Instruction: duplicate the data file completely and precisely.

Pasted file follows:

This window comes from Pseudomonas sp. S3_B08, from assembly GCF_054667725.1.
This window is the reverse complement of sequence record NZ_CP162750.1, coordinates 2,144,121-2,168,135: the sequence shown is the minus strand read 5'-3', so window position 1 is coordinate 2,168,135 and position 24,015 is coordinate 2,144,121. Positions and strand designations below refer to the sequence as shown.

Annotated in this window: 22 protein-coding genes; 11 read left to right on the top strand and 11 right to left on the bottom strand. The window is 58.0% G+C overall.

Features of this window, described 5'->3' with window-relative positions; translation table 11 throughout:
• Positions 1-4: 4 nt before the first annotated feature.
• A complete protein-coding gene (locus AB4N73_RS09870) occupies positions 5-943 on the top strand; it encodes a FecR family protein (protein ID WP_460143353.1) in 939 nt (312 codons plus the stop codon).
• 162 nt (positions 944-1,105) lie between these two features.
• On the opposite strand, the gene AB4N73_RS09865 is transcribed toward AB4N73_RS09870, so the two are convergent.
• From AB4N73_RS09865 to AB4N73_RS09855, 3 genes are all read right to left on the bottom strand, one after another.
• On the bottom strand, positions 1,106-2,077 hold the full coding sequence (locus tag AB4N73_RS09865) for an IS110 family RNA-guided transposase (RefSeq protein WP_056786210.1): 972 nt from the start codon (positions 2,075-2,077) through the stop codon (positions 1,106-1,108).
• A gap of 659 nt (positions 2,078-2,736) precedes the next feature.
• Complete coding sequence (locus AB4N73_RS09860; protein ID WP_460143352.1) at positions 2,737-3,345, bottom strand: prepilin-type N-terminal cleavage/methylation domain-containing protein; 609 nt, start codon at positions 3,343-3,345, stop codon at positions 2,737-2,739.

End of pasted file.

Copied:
This window comes from Pseudomonas sp. S3_B08, from assembly GCF_054667725.1.
This window is the reverse complement of sequence record NZ_CP162750.1, coordinates 2,144,121-2,168,135: the sequence shown is the minus strand read 5'-3', so window position 1 is coordinate 2,168,135 and position 24,015 is coordinate 2,144,121. Positions and strand designations below refer to the sequence as shown.

Annotated in this window: 22 protein-coding genes; 11 read left to right on the top strand and 11 right to left on the bottom strand. The window is 58.0% G+C overall.

Features of this window, described 5'->3' with window-relative positions; translation table 11 throughout:
• Positions 1-4: 4 nt before the first annotated feature.
• A complete protein-coding gene (locus AB4N73_RS09870) occupies positions 5-943 on the top strand; it encodes a FecR family protein (protein ID WP_460143353.1) in 939 nt (312 codons plus the stop codon).
• 162 nt (positions 944-1,105) lie between these two features.
• On the opposite strand, the gene AB4N73_RS09865 is transcribed toward AB4N73_RS09870, so the two are convergent.
• From AB4N73_RS09865 to AB4N73_RS09855, 3 genes are all read right to left on the bottom strand, one after another.
• On the bottom strand, positions 1,106-2,077 hold the full coding sequence (locus tag AB4N73_RS09865) for an IS110 family RNA-guided transposase (RefSeq protein WP_056786210.1): 972 nt from the start codon (positions 2,075-2,077) through the stop codon (positions 1,106-1,108).
• A gap of 659 nt (positions 2,078-2,736) precedes the next feature.
• Complete coding sequence (locus AB4N73_RS09860; protein ID WP_460143352.1) at positions 2,737-3,345, bottom strand: prepilin-type N-terminal cleavage/methylation domain-containing protein; 609 nt, start codon at positions 3,343-3,345, stop codon at positions 2,737-2,739.